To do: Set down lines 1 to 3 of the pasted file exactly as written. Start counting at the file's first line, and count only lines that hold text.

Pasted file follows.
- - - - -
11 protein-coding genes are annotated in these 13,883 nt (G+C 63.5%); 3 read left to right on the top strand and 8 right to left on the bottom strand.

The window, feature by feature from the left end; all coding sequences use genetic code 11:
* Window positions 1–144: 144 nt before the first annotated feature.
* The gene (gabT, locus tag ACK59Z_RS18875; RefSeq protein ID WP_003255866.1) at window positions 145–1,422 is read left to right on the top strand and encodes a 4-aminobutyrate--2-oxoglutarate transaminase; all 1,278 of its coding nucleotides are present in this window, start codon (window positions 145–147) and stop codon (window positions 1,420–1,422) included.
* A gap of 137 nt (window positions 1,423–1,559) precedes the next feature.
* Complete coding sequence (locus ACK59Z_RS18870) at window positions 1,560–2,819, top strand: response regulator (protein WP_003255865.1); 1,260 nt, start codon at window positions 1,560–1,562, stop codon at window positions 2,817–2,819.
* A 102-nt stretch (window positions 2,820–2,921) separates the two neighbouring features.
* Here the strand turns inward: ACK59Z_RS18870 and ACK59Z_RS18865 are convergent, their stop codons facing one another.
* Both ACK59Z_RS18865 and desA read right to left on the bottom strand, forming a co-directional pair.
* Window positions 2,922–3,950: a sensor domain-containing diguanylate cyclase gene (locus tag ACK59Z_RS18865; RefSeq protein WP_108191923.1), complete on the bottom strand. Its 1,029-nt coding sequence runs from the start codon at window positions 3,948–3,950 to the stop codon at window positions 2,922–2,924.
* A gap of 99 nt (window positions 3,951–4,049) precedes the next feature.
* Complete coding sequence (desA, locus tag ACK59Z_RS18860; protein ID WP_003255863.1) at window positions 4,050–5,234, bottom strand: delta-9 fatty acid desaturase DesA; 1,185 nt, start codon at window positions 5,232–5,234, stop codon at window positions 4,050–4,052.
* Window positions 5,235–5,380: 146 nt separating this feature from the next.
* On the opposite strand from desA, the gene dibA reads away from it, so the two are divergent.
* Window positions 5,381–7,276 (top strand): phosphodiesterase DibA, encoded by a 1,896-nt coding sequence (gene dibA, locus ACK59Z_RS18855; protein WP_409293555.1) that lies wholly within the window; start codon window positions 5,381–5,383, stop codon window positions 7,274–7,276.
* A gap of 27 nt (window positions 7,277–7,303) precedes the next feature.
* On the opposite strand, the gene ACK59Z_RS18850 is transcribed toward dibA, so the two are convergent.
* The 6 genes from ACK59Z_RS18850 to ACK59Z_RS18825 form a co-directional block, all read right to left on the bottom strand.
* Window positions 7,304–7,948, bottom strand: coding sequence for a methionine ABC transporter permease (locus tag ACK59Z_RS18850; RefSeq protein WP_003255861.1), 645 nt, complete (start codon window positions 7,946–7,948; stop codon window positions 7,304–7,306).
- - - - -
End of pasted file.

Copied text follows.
11 protein-coding genes are annotated in these 13,883 nt (G+C 63.5%); 3 read left to right on the top strand and 8 right to left on the bottom strand.

The window, feature by feature from the left end; all coding sequences use genetic code 11:
* Window positions 1–144: 144 nt before the first annotated feature.